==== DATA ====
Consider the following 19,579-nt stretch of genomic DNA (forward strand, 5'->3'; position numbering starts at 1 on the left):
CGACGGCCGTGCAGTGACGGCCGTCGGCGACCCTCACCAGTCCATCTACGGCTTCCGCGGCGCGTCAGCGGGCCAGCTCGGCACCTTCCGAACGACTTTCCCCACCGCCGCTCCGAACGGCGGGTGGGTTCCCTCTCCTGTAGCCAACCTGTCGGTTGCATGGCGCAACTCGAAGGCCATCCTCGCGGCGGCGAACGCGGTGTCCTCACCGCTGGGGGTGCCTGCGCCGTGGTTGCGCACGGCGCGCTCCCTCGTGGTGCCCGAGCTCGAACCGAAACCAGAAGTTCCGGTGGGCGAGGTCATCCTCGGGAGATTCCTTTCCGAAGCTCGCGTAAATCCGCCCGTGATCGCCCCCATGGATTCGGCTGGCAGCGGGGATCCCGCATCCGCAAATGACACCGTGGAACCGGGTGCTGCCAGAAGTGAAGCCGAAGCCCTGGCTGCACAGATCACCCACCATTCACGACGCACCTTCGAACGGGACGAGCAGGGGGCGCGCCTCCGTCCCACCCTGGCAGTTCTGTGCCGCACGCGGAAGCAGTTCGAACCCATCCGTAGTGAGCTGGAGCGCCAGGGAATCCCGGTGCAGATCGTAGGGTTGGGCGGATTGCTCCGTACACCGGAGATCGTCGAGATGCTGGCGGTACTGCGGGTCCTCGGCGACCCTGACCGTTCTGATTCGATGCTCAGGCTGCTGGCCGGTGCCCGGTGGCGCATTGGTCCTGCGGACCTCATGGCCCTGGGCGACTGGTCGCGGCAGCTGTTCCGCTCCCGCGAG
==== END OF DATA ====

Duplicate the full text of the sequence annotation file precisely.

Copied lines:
Consider the following 19,579-nt stretch of genomic DNA (forward strand, 5'->3'; position numbering starts at 1 on the left):
CGACGGCCGTGCAGTGACGGCCGTCGGCGACCCTCACCAGTCCATCTACGGCTTCCGCGGCGCGTCAGCGGGCCAGCTCGGCACCTTCCGAACGACTTTCCCCACCGCCGCTCCGAACGGCGGGTGGGTTCCCTCTCCTGTAGCCAACCTGTCGGTTGCATGGCGCAACTCGAAGGCCATCCTCGCGGCGGCGAACGCGGTGTCCTCACCGCTGGGGGTGCCTGCGCCGTGGTTGCGCACGGCGCGCTCCCTCGTGGTGCCCGAGCTCGAACCGAAACCAGAAGTTCCGGTGGGCGAGGTCATCCTCGGGAGATTCCTTTCCGAAGCTCGCGTAAATCCGCCCGTGATCGCCCCCATGGATTCGGCTGGCAGCGGGGATCCCGCATCCGCAAATGACACCGTGGAACCGGGTGCTGCCAGAAGTGAAGCCGAAGCCCTGGCTGCACAGATCACCCACCATTCACGACGCACCTTCGAACGGGACGAGCAGGGGGCGCGCCTCCGTCCCACCCTGGCAGTTCTGTGCCGCACGCGGAAGCAGTTCGAACCCATCCGTAGTGAGCTGGAGCGCCAGGGAATCCCGGTGCAGATCGTAGGGTTGGGCGGATTGCTCCGTACACCGGAGATCGTCGAGATGCTGGCGGTACTGCGGGTCCTCGGCGACCCTGACCGTTCTGATTCGATGCTCAGGCTGCTGGCCGGTGCCCGGTGGCGCATTGGTCCTGCGGACCTCATGGCCCTGGGCGACTGGTCGCGGCAGCTGTTCCGCTCCCGCGAG